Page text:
Clean teeth make more of an impression on heart health than you might realize. It might seem odd to tell your child that cleaning his/her teeth is good for his heart, but recent studies prove it.
“Brushing teeth frequently is linked with lower risks of atrial fibrillation and heart failure, according to a new study.”
The connection between heart health, dental health and bacteria has been long established. No one knows this more than our special needs children and their parents.
Your Clean Teeth and Your Healthy Heart: The Secret Connection
This month has been designated heart month, not only by St. Valentine but also by the American Heart Association. Thus, we thought this heart study would be the perfect topic for this week. And otherwise, you might never know about the secret connection clean teeth have with your heart.
Amazing Facts Heart Specialists Know About Tooth Brushing
Research scientists have frequently noticed that patients who brush their teeth frequently have lower risks of two major heart conditions: atrial fibrillation and heart failure.
A large research study of this phenomenon was studied in detail and recently published in the European Journal of Preventive Cardiology, a journal of the European Society of Cardiology (ESC).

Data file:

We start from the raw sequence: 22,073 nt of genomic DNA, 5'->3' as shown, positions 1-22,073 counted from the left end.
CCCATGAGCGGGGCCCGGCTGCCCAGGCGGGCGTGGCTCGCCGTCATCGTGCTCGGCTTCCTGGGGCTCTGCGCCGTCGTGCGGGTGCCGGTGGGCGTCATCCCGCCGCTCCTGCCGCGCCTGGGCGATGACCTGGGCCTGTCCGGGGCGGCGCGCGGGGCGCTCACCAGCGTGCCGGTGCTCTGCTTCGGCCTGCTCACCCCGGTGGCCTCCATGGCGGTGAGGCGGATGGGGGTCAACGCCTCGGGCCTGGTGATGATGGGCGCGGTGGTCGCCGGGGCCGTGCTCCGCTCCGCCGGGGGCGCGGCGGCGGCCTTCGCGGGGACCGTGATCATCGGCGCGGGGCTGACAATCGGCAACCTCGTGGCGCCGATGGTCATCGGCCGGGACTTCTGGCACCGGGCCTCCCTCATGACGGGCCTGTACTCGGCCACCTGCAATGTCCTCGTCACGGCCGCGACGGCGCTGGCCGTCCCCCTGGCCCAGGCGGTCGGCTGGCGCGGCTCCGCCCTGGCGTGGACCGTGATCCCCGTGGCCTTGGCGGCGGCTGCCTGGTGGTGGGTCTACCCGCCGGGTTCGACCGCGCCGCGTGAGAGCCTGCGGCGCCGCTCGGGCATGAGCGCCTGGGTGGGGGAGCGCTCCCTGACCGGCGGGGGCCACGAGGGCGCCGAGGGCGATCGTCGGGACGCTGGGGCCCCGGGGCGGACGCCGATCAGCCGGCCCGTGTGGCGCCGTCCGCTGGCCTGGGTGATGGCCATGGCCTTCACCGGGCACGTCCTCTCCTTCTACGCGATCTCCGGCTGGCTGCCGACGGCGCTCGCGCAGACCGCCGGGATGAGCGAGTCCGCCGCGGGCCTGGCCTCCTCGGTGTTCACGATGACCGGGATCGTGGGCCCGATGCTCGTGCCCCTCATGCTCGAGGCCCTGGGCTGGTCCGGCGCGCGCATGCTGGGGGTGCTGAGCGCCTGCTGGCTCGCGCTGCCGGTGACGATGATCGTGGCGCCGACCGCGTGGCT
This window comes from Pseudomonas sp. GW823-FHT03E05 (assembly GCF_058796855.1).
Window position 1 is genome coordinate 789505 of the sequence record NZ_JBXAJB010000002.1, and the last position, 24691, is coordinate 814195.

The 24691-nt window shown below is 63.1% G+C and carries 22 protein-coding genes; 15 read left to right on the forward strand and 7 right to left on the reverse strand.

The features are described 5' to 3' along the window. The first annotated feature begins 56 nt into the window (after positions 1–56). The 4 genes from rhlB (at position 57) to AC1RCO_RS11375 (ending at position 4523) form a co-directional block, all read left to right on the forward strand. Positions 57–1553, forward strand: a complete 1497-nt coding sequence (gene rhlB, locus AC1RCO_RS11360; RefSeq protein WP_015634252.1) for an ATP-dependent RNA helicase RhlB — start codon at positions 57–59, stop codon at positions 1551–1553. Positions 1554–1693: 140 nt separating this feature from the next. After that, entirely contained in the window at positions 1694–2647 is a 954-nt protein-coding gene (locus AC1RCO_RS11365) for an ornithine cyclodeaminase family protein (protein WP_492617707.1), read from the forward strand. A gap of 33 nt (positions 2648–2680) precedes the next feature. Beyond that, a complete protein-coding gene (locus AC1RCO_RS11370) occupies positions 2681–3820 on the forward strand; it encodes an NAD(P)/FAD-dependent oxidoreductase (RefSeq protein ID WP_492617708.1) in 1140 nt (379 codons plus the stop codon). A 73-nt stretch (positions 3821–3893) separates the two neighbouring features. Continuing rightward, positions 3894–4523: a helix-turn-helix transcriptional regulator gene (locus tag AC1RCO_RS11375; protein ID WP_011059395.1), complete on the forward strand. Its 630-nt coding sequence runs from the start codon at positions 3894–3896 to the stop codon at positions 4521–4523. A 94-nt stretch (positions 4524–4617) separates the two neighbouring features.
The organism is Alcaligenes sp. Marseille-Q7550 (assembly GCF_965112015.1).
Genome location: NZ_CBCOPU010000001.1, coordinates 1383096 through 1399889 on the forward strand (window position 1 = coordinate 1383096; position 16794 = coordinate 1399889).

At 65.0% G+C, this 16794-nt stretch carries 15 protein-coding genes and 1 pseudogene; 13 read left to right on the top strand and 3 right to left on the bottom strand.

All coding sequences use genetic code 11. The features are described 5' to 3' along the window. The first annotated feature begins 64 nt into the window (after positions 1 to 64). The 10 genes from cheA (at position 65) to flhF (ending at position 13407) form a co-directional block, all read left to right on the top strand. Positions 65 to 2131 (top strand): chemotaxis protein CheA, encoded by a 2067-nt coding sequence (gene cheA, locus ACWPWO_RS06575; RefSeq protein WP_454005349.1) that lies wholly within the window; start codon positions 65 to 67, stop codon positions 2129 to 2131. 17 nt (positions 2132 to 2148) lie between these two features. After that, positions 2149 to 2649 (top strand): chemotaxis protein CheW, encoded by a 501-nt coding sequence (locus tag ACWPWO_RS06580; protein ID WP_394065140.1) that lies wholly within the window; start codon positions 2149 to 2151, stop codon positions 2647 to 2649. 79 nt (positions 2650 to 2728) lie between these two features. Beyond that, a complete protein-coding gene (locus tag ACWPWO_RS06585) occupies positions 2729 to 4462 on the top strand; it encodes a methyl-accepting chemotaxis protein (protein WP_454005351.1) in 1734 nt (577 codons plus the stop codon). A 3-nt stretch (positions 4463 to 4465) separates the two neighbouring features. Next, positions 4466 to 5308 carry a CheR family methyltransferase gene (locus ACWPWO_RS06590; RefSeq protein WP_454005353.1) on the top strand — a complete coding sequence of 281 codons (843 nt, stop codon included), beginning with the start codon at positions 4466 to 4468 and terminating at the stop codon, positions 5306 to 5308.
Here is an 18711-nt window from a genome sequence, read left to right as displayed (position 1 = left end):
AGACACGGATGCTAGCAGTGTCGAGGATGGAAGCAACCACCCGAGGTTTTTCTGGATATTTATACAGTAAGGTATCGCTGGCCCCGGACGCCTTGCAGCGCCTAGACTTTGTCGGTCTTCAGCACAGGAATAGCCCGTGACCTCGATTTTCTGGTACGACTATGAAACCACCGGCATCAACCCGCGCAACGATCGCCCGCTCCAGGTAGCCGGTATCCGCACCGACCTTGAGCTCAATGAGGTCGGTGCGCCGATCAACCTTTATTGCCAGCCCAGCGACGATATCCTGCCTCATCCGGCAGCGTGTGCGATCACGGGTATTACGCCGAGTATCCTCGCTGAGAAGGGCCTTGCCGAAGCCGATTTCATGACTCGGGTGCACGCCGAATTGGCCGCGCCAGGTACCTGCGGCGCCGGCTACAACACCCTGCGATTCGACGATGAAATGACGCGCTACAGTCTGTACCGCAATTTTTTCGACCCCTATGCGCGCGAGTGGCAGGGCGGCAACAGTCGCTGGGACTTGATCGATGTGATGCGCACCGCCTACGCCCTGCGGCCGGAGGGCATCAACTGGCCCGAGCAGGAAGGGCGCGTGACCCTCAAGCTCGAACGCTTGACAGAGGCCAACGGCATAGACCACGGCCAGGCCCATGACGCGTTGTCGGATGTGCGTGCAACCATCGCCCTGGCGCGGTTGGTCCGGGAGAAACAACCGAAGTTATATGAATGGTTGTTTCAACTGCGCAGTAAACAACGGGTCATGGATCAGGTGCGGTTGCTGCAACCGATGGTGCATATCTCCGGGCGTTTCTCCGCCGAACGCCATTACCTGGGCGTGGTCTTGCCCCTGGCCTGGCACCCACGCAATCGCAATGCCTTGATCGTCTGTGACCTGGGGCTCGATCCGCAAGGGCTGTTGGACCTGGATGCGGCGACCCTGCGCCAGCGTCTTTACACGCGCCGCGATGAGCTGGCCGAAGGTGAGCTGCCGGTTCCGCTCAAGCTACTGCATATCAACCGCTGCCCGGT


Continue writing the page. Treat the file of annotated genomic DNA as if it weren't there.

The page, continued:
Let’s take a look at the correlation between brushing your teeth and having a healthy heart. You might discover something new about clean teeth and a happy heart rhythm.
Clean Teeth vs. Dirty Teeth and Healthy Hearts: The Connection
In previous years scientists saw that poor oral hygiene can lead to bacteria in the blood. And researchers saw a vicious cycle:
1. Dirty teeth made the bacteria that got in the blood.
2. There it caused inflammation in the body.
3. The inflammation is the factor that raises the risk of atrial fibrillation (irregular heartbeat.)
4. This can finally lead to heart failure. Heart failure is defined as the heart’s ability to pump blood or relax and fill with blood.
Delving Deeper into Healthy Teeth and Healthy Hearts: By Experiment
Who could have guessed such a simple factor as clean teeth could have a strong influence on the health and welfare of the heart?
The newest study scientifically examined the connection between oral hygiene habits, clean teeth, and atrial fibrillation and heart failure.